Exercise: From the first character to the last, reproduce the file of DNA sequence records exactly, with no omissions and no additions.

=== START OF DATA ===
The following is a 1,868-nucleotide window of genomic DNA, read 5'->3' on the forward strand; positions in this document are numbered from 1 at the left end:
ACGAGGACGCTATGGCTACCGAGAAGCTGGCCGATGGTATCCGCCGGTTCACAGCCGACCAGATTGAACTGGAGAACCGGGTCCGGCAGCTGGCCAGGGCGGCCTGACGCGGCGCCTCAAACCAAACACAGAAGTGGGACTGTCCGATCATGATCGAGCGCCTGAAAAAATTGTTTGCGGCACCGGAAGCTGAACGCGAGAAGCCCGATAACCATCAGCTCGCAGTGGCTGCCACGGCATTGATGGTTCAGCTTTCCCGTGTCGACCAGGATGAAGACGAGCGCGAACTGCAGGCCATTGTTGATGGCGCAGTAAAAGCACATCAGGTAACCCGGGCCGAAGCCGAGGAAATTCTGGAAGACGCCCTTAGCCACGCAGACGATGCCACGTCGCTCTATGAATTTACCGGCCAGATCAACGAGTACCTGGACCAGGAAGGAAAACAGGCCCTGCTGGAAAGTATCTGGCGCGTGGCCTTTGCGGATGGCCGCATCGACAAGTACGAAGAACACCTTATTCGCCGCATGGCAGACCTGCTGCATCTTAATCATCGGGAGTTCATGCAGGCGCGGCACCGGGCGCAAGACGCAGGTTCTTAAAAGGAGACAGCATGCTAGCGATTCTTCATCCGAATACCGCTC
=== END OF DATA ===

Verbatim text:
The following is a 1,868-nucleotide window of genomic DNA, read 5'->3' on the forward strand; positions in this document are numbered from 1 at the left end:
ACGAGGACGCTATGGCTACCGAGAAGCTGGCCGATGGTATCCGCCGGTTCACAGCCGACCAGATTGAACTGGAGAACCGGGTCCGGCAGCTGGCCAGGGCGGCCTGACGCGGCGCCTCAAACCAAACACAGAAGTGGGACTGTCCGATCATGATCGAGCGCCTGAAAAAATTGTTTGCGGCACCGGAAGCTGAACGCGAGAAGCCCGATAACCATCAGCTCGCAGTGGCTGCCACGGCATTGATGGTTCAGCTTTCCCGTGTCGACCAGGATGAAGACGAGCGCGAACTGCAGGCCATTGTTGATGGCGCAGTAAAAGCACATCAGGTAACCCGGGCCGAAGCCGAGGAAATTCTGGAAGACGCCCTTAGCCACGCAGACGATGCCACGTCGCTCTATGAATTTACCGGCCAGATCAACGAGTACCTGGACCAGGAAGGAAAACAGGCCCTGCTGGAAAGTATCTGGCGCGTGGCCTTTGCGGATGGCCGCATCGACAAGTACGAAGAACACCTTATTCGCCGCATGGCAGACCTGCTGCATCTTAATCATCGGGAGTTCATGCAGGCGCGGCACCGGGCGCAAGACGCAGGTTCTTAAAAGGAGACAGCATGCTAGCGATTCTTCATCCGAATACCGCTC